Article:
Fertilizer is also quite important for an Adenium kept as a bonsai because this method of growing uses very little soil.
Use a good quality, general-purpose liquid fertilizer mixed at half strength to feed your plant regularly throughout the growing season. A slow release fertilizer and bone meal (for extra phosphorus) also are recommended.
Every other month, give your Adenium bonsai a foliar feeding of liquid fertilizer.
Do not feed in the winter.
Bonsai Desert Rose Pest or Disease Problems
As with most succulents and other plants, Adeniums poorly cared for will attract spider mites, mealy bugs, aphids, and other houseplant pests.
Too much water will result in root rot.
Proper care and maintenance will prevent these problems; however, if you do find your Adenium infested or ailing, follow standard succulent care remedies to eradicate the pests and/or dry up the rot.
Tips For Training Bonsai Desert Rose
This tutorial is more about everyday care than training because, in order to truly train any tree as a bonsai, it is necessary to understand the rather complex Chinese and Japanese art form of bonsai.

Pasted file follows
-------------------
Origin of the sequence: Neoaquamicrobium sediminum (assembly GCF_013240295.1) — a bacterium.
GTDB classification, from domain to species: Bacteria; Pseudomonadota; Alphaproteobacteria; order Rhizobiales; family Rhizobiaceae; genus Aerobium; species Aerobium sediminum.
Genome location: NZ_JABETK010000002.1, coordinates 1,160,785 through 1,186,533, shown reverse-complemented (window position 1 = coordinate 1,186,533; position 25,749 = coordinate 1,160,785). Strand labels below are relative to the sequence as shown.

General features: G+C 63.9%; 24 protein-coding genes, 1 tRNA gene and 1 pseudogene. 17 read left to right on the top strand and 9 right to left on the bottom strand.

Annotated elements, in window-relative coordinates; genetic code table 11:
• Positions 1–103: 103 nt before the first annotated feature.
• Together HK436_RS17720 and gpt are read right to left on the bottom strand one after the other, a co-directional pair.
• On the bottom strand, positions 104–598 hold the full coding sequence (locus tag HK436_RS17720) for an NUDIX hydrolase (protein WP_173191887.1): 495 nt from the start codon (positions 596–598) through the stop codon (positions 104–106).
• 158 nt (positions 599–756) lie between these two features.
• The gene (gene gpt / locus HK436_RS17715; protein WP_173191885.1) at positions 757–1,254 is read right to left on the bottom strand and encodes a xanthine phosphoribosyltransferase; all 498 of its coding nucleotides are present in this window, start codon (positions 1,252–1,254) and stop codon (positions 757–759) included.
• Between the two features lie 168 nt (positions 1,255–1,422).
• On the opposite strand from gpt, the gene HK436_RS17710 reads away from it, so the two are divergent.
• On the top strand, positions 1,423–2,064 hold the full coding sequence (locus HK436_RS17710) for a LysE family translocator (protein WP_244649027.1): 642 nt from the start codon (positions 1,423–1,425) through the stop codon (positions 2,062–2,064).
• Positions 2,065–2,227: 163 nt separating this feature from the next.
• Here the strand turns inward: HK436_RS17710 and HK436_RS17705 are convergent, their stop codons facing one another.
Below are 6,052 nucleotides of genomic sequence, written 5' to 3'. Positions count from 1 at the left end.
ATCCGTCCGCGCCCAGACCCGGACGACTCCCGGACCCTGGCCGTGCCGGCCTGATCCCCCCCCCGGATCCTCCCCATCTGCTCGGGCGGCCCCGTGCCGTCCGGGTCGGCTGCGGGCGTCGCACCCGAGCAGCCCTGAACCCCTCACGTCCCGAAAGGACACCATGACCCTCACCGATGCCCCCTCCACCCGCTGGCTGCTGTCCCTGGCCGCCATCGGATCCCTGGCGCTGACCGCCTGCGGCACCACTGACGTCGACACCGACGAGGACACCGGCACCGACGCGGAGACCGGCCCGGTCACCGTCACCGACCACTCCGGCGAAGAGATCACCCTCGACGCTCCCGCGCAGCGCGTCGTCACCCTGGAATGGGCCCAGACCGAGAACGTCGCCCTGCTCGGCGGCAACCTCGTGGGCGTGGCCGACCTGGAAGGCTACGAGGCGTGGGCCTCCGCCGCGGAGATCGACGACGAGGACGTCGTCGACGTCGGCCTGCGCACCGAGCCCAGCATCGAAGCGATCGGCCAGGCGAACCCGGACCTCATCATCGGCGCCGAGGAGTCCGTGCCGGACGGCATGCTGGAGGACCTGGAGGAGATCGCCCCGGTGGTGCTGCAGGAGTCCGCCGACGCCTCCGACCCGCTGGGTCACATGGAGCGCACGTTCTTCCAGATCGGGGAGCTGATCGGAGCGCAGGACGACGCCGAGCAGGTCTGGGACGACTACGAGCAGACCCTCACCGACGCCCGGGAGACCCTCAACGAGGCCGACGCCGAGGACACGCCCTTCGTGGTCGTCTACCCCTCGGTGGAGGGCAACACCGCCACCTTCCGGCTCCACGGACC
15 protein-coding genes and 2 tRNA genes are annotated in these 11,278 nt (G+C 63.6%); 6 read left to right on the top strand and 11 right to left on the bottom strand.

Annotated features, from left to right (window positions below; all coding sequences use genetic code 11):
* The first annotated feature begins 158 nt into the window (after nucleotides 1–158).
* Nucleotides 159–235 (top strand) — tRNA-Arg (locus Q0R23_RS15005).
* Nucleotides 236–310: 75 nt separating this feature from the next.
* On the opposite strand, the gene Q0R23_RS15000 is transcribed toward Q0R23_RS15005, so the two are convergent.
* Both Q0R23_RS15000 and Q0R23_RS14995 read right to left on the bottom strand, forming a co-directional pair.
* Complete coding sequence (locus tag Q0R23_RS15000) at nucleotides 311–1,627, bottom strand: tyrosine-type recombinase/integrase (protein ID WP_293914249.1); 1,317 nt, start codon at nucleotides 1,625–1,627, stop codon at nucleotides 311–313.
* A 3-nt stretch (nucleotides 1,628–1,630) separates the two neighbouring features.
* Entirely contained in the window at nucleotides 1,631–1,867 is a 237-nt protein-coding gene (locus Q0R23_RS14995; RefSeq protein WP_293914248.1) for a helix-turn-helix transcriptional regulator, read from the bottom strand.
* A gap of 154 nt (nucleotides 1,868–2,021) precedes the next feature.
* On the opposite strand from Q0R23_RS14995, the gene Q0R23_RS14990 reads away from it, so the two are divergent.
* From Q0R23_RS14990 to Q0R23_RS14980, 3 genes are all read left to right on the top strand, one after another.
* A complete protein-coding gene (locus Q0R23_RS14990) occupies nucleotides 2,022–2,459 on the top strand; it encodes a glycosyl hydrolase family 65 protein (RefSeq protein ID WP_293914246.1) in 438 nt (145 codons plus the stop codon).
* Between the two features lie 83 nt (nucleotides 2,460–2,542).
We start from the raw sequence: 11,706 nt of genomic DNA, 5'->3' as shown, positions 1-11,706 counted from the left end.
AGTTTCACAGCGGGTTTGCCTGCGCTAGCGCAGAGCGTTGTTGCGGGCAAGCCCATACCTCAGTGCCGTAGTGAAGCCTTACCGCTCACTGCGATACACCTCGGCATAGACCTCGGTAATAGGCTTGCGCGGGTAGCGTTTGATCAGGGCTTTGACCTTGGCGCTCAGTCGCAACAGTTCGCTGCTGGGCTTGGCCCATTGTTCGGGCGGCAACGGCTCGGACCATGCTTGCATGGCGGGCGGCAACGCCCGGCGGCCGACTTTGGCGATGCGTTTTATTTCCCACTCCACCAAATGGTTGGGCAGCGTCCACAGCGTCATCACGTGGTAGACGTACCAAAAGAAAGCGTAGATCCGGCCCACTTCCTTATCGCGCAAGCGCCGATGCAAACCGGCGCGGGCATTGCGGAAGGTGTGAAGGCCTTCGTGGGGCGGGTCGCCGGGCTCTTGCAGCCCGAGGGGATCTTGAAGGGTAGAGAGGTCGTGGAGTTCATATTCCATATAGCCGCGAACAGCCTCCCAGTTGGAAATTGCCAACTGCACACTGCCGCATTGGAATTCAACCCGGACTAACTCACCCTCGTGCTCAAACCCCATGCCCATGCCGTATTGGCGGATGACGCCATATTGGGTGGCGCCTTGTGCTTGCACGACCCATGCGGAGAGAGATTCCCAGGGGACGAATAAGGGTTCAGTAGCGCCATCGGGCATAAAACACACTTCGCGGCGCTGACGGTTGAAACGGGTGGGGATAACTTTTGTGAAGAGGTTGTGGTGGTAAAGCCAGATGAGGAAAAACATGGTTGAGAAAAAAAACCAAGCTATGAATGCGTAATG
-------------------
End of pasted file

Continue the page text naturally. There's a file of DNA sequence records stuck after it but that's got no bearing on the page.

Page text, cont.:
Even so, study and practice make perfect, and luckily, these hardy, vigorous plants are easy to grow from seed or cuttings to have plenty of practice subjects.
Here are a couple of videos illustrating two slightly different methods of training.
The first is simpler and less invasive to the tree.
The second is quite aggressive and involves a lot of hard pruning to roots and limbs.
How to Grow Adenium As Bonsai at Home Easy Way
Desert Rose (Adenium) Bonsai Makeover
You may wish to try the first method, to begin with, engage in deeper study, and then come back to the second method once you have developed a deeper understanding of the art of bonsai.
Regardless of whether you acquire an Adenium bonsai already started or try one of these two training methods, you will need to provide the plant with consistent grooming, maintenance and care to keep it healthy and happy and to maintain its attractive size and shape.
One thing you should be aware of at the outset is the milky sap is toxic, and developing a bonsai involves quite a bit of handling.
When you are shaping, pruning, and handling your plant, you should always wear protective clothing, gloves, and goggles.
Be sure to wash up thoroughly when you are done working with your Desert Rose.
Grooming & Maintenance
Vigilance, trimming, pinching, pruning, and wiring are all tasks you will learn to perform proficiently when you keep an Adenium as a bonsai.